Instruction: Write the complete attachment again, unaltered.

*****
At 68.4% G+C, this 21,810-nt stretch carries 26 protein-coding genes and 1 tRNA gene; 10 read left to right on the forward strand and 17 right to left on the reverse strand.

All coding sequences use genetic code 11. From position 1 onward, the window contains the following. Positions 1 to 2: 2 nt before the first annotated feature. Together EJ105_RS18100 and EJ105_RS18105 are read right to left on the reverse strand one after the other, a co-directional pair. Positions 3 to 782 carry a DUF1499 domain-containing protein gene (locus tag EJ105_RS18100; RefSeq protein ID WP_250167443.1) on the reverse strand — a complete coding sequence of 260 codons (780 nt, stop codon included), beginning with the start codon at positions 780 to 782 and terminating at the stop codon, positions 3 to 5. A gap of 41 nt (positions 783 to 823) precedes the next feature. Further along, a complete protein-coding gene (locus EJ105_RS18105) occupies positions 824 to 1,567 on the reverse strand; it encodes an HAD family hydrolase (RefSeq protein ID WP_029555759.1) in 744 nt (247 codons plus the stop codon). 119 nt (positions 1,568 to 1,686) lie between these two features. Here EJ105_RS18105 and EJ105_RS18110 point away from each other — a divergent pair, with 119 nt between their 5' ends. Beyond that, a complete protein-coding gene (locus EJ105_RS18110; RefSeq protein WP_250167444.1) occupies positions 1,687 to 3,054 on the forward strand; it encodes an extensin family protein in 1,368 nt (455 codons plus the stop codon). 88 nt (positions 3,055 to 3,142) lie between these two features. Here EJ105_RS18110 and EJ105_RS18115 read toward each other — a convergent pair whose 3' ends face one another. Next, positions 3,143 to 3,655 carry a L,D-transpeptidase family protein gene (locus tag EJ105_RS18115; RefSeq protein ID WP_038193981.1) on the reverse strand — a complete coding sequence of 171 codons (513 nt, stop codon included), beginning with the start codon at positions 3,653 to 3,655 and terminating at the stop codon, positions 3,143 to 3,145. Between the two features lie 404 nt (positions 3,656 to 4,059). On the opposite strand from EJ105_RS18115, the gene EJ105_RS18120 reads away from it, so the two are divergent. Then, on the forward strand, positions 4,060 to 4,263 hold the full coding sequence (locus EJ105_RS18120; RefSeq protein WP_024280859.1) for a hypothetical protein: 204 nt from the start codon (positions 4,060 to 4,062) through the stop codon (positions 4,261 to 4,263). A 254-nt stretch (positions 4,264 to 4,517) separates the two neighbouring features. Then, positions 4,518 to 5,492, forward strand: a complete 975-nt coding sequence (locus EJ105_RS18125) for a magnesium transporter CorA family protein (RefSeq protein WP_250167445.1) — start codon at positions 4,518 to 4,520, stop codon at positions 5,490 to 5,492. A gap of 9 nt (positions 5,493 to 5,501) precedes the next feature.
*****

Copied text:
At 68.4% G+C, this 21,810-nt stretch carries 26 protein-coding genes and 1 tRNA gene; 10 read left to right on the forward strand and 17 right to left on the reverse strand.

All coding sequences use genetic code 11. From position 1 onward, the window contains the following. Positions 1 to 2: 2 nt before the first annotated feature. Together EJ105_RS18100 and EJ105_RS18105 are read right to left on the reverse strand one after the other, a co-directional pair. Positions 3 to 782 carry a DUF1499 domain-containing protein gene (locus tag EJ105_RS18100; RefSeq protein ID WP_250167443.1) on the reverse strand — a complete coding sequence of 260 codons (780 nt, stop codon included), beginning with the start codon at positions 780 to 782 and terminating at the stop codon, positions 3 to 5. A gap of 41 nt (positions 783 to 823) precedes the next feature. Further along, a complete protein-coding gene (locus EJ105_RS18105) occupies positions 824 to 1,567 on the reverse strand; it encodes an HAD family hydrolase (RefSeq protein ID WP_029555759.1) in 744 nt (247 codons plus the stop codon). 119 nt (positions 1,568 to 1,686) lie between these two features. Here EJ105_RS18105 and EJ105_RS18110 point away from each other — a divergent pair, with 119 nt between their 5' ends. Beyond that, a complete protein-coding gene (locus EJ105_RS18110; RefSeq protein WP_250167444.1) occupies positions 1,687 to 3,054 on the forward strand; it encodes an extensin family protein in 1,368 nt (455 codons plus the stop codon). 88 nt (positions 3,055 to 3,142) lie between these two features. Here EJ105_RS18110 and EJ105_RS18115 read toward each other — a convergent pair whose 3' ends face one another. Next, positions 3,143 to 3,655 carry a L,D-transpeptidase family protein gene (locus tag EJ105_RS18115; RefSeq protein ID WP_038193981.1) on the reverse strand — a complete coding sequence of 171 codons (513 nt, stop codon included), beginning with the start codon at positions 3,653 to 3,655 and terminating at the stop codon, positions 3,143 to 3,145. Between the two features lie 404 nt (positions 3,656 to 4,059). On the opposite strand from EJ105_RS18115, the gene EJ105_RS18120 reads away from it, so the two are divergent. Then, on the forward strand, positions 4,060 to 4,263 hold the full coding sequence (locus EJ105_RS18120; RefSeq protein WP_024280859.1) for a hypothetical protein: 204 nt from the start codon (positions 4,060 to 4,062) through the stop codon (positions 4,261 to 4,263). A 254-nt stretch (positions 4,264 to 4,517) separates the two neighbouring features. Then, positions 4,518 to 5,492, forward strand: a complete 975-nt coding sequence (locus EJ105_RS18125) for a magnesium transporter CorA family protein (RefSeq protein WP_250167445.1) — start codon at positions 4,518 to 4,520, stop codon at positions 5,490 to 5,492. A gap of 9 nt (positions 5,493 to 5,501) precedes the next feature.